Rolling Stone Magazine has an good story on the conviction of a number of banks and brokers on charges of bid-rigging, specifically on contracts for short-to-medium term management of municipal bond cash accounts. Apparently brokers were paid by certain banks to be given a look at all the other bids before they made their final bid. The article focuses mainly on the ability of winning bidders not to bid any higher than necessary, though I would suppose there were also times when, given this peek, the winning bidder actually raised its bid higher than it might have to ace out other bidders.
This is classic government contracting fraud and it's great to see this being rooted out. I am not wildly confident it is going to go away, but any prosecutorial attention is welcome.
But I am left with a few questions:
- It seems that government contracting is more susceptible to this kind of manipulation. Similar stories have existed for years in state highway contracting, and the municipal bond world has had accusations of kick-backs for years. Is this a correct perception, or is the rate of fraud between public and private contracting the same but we just notice more with the government because the numbers are larger, the press coverage is greater, and the prosecutorial resources are more robust?
- If government contracting of this sort is more susceptible to fraud, why, and how do we fix it?
The latter is not an academic question for me. I run a company that privately operates public recreation areas. I bid on and manage government contracts. Frequently, a major argument used against the expansion of such privatization initiatives is that past government outsourcing and contracting efforts have been characterized by fraud and mismanagement. The argument boils down to "the government has so many management problems that it can't be trusted with contracting for certain services so it needs to operate those services itself."
The only way to reconcile this view is to assume that private actors are more likely to act fraudulently and be dishonest than public employees. If this were true, then the public would be safer if a public management process of questionable ability were applied towards public employees rather than outside private contractors, because those who were being managed would be less likely to take advantage. And certainly there are plenty of folks with deep skepticism of private enterprise that believe this.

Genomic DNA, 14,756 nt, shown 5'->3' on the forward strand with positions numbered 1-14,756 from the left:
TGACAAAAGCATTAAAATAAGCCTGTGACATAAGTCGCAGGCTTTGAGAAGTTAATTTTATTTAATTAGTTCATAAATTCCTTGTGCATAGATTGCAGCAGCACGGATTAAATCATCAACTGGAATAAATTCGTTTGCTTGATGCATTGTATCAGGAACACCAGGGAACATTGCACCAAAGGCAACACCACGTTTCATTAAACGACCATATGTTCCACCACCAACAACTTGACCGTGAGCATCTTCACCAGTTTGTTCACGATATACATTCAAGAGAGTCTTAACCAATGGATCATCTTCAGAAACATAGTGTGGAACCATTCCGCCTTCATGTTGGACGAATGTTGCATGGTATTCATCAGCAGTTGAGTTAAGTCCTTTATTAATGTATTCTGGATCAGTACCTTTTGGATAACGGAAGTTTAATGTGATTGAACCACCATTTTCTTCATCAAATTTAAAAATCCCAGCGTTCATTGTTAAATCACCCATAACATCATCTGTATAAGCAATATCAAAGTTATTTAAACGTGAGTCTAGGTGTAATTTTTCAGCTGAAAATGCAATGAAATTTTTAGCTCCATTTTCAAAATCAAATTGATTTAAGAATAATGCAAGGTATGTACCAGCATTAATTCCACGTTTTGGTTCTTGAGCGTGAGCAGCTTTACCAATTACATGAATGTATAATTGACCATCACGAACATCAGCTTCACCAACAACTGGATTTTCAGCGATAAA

However, I would offer that only by adopting an asymmetric view of what constitutes fraud would we get to this conclusion. Clearly, banks colluding to shave a few basis points off municipal asset returns is fraud. As the author of the Rolling Stone piece puts it several times, the crime here is that the public did not get the best market rate. So why is, say, elected officials colluding with public employees unions to artificially raise wages, benefits, and staffing levels above market rates not fraud as well? In both cases insiders are manipulating the government's procurement and political processes to pay more than the market rates for certain services.
This is Bastiat's "seen and unseen" of the privatization debate. Yes, the world is unfortunately littered with examples of government procurement fraud. This is often cited as a reason for maintaining the status quo of continued government management of a diverse range of services. But what we miss, what is unseen, is that these government services are often run with staffing levels, work rules, productivity expectations, and pay rates that would constitute a scandal if uncovered in a division of a corporation, particularly if the workers were spending a lot of money to make sure the manager handing them this largess was able to keep his job.
Yes, the public lost several basis points on its investments when it did not get the market rate of return from cheating bankers. But it loses as much as 50% of every tax dollar sent to many state agencies because it does not get market rates (and practices) for state labor.